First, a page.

Database maintenance, and disk space planning in particular, can be a many-faceted task, depending on the environment. If, for example, you use replication in your system, then your disk space planning for a given server will need to take into consideration the space required for the subscription database; distribution database, the snapshot folder, additional space for transaction logs on Publisher and Subscriber databases, and so on.

Furthermore, the DBA will be tasked with ensuring that the replication process runs smoothly and to perform maintenance in light of any problems. It is easy to forget, when planning disk space requirements, that replication maintenance itself can require extra disk space.

We’ll consider a transactional replication example to illustrate this point, but first we need to review a few of the key components of transactional replication. It employs several components that keep track of the changes, made in the Publisher database, and help to transport these changes to the Subscriber(s). These components are:

  • Transaction log – registers all data changes made in the Publisher database (regardless of recovery model)
  • Log Reader Agent – checks transaction log for transactions that are marked “for replication” and transfers them to the Distribution database.
  • Distribution Agent – moves transactions from Distribution database to subscription database.

In the context of transactional replication, you can think of the transaction log and distribution database as reservoirs i.e. accumulators of data that needs to be replicated to the subscribers. Using the same analogy, you can treat the Log Reader agent and Distribution agent as the pumps that move accumulated data from reservoir to reservoir and, ultimately, to the final subscriber destination.

Now, let’s assume that you use transactional replication in your production environment. You come into the office on a Monday morning to discover to your horror that the transaction log on the Publisher database has grown to 60 GB (the exact figure is irrelevant – the point is that the transaction log grew abnormally).

After short investigation, you find that neither the Log Reader Agent nor Distribution Agent is running. As the DBA your pressing concern is to get replication working so you need to understand what might have caused the problem in the first place i.e.

  1. Why did Log Reader and Distribution Agents stop running?
  2. Why did transaction log grow so large?

Your first port of call might be to check the space allocations for the various databases. If, for example, the subscription database does not have enough space to grow, the Distribution Agent will stop running. With this “pump” out of action, both reservoirs – the transaction log and distribution database – may overflow, meaning they will “eat” free space on disk drive completely. Similar scenarios will accompany the absence of space for the publisher or distribution databases.

If space allocation is not the problem, your next port of call should be SQL Server Agent. Physically, the Log Reader agent and Distribution agent are executables that, by default, run as the jobs under the supervision of SQL Server Agent. If SQL Server Agent fails then both the pumps will stop. Changes made in the Publisher database will still be registered in transaction log, but won’t be delivered further into distribution and subscription databases. If the volume of changes in the Publisher database is high, then the transaction log will start to grow enormously.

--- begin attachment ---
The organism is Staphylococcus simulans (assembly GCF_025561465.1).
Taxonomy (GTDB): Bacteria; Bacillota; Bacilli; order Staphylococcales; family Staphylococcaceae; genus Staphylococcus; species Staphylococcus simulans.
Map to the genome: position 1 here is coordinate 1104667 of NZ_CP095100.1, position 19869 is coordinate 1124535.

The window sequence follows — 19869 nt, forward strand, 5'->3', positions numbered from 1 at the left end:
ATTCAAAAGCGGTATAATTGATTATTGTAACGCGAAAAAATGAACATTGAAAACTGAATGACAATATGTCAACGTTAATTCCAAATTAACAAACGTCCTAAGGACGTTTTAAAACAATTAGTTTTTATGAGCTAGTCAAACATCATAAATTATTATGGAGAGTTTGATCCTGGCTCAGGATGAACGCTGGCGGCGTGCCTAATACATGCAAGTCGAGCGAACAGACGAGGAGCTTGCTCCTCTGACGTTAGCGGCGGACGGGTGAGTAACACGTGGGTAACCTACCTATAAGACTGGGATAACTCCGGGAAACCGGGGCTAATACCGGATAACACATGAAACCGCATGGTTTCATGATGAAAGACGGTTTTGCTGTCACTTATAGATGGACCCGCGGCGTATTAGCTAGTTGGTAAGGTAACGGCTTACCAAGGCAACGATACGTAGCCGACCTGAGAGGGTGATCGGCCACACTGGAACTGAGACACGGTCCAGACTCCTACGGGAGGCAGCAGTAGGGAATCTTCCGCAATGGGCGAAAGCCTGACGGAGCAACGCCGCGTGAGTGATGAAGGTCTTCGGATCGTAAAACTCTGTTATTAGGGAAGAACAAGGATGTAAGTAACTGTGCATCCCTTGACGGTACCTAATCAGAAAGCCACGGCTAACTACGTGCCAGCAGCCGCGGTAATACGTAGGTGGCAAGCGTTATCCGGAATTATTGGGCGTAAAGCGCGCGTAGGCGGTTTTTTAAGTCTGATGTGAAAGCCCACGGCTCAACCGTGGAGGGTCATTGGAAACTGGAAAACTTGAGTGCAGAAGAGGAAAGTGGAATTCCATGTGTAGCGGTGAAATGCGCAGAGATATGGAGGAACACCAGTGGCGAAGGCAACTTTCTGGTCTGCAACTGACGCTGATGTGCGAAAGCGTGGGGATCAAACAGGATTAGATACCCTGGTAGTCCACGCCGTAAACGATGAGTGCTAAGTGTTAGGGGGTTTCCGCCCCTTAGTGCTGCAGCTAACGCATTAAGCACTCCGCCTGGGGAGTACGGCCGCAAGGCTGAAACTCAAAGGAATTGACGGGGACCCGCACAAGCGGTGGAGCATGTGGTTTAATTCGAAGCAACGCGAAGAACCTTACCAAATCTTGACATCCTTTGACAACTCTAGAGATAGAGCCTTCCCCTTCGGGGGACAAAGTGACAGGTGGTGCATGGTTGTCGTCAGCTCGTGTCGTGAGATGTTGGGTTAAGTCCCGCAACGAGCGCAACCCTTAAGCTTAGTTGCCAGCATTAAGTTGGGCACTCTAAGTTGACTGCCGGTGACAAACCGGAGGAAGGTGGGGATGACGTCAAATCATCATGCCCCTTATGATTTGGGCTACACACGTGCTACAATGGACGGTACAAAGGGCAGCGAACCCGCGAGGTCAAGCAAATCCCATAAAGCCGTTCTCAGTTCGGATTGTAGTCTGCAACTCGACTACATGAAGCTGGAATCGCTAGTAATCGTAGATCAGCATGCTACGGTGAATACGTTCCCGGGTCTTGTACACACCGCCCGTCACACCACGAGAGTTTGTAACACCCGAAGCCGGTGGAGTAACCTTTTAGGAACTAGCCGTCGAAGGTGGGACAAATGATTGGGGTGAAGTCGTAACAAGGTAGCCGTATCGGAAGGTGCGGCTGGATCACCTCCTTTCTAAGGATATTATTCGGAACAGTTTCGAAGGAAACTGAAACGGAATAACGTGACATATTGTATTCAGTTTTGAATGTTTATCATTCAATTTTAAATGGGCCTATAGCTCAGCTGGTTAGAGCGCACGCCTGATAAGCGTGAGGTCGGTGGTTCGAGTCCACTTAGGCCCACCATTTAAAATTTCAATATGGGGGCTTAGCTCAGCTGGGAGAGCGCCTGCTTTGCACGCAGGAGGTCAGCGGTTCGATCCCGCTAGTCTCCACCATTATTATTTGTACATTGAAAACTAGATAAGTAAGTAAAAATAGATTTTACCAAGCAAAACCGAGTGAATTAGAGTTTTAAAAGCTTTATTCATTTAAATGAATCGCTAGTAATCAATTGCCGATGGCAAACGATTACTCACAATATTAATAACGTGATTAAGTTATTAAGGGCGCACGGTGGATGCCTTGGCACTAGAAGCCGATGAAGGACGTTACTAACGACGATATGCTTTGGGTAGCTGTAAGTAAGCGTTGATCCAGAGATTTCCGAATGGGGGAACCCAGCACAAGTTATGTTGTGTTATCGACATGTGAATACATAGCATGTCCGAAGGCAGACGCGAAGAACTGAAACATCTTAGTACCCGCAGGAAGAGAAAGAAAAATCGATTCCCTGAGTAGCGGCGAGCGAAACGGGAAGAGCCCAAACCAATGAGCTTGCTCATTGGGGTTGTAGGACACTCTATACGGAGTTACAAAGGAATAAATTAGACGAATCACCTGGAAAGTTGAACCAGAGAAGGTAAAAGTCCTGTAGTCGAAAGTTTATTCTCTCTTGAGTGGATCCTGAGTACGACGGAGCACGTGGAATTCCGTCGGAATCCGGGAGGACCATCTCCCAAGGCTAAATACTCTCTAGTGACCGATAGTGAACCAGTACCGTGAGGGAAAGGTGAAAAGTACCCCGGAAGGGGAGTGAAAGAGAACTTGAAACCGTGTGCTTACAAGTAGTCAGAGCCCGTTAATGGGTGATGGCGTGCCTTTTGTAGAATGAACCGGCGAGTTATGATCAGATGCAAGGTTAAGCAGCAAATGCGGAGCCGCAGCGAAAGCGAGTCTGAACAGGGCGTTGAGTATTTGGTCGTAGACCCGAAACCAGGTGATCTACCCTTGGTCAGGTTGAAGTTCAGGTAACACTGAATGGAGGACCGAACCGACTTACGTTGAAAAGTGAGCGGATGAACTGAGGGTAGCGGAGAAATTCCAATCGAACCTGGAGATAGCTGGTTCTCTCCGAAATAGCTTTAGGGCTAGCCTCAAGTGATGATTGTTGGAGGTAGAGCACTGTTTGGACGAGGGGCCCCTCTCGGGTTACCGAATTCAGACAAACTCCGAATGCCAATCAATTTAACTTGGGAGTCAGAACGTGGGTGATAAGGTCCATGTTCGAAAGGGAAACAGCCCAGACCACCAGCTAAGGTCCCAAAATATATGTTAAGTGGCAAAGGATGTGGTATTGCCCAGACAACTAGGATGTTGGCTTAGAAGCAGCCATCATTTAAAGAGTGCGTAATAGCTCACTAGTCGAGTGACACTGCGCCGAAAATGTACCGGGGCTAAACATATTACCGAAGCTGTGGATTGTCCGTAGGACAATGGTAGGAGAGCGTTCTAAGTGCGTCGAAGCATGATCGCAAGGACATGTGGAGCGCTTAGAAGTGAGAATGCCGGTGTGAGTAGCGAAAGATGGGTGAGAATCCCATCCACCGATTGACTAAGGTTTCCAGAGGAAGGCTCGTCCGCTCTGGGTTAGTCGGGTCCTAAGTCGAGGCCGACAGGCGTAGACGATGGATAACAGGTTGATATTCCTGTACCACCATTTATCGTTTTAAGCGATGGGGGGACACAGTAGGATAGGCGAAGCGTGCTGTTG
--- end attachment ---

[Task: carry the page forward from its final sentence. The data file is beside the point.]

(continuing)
As it turns out in this example that is exactly what happened. The operational personnel rebooted the server over the weekend and didn’t check to make sure that SQL Server Agent restarted.

Now that you know why Log Reader Agent and Distribution Agent stopped and why transaction log grew, you need to find the way to resume the replication Process. Firstly, you may try to synchronize the Publisher and Subscriber by just starting Log Reader and Distribution agents. If this doesn’t work, the only way to resume the replication is to reinitialize the subscription, or to rebuild the replication completely.

The common way to initialize the subscription is to use a snapshot of the Publisher database, though initialization can also be done using a backup of Publisher database.

The snapshot re-initialization process involves two main steps:

  1. The Snapshot Agent generates a snapshot of the articles in the Publisher database and transfers it to the snapshot folder.
  2. The Distribution Agent transfers the snapshot to the Subscriber and applies the changes to the subscription database.

Step 1 produces numerous files, including schema, data, constraints and indexes files, which are all placed in the snapshot folder. That data may require a significant amount of additional disk space, depending on the number and size of the tables that have to be replicated. So, here we get to another example of why an essential maintenance task has space requirements that really need to be considered in disk space planning. Successfully restarting replication relies on there being sufficient disk space to accommodate the snapshot folder.

You can estimate the amount of disk space needed for the snapshot folder as follows. Let’s assume the tables that need to be replicated occupy 75 GB of disk space, with 50 GB allocated for data and 25 GB for the indexes.

Based on this, you can guess that about 50 GB of data will be BCPed out and placed in the Snapshot folder. Therefore, you will need an additional 50-55 GB of disk space in order to apply the initial snapshot. You will need that space only for the duration of the initialization process, when data in the snapshot folder and the fully populated subscription database will exist at the same time. In total, whole process can take a few hours. However, for those few hours you will need an extra disk space for the snapshot folder.


The best chance of success in resources estimation, and in the analysis of their consumption, can be achieved, when developers, DBAs and system analysts work together. However, even in that case, it is not an easy task and rarely or may be never can be done 100% accurately.

However, I hope that this article has made you aware of just how many factors are involved in performing estimations of disk space requirements, and that you will factor these in the next time you’re required to do this.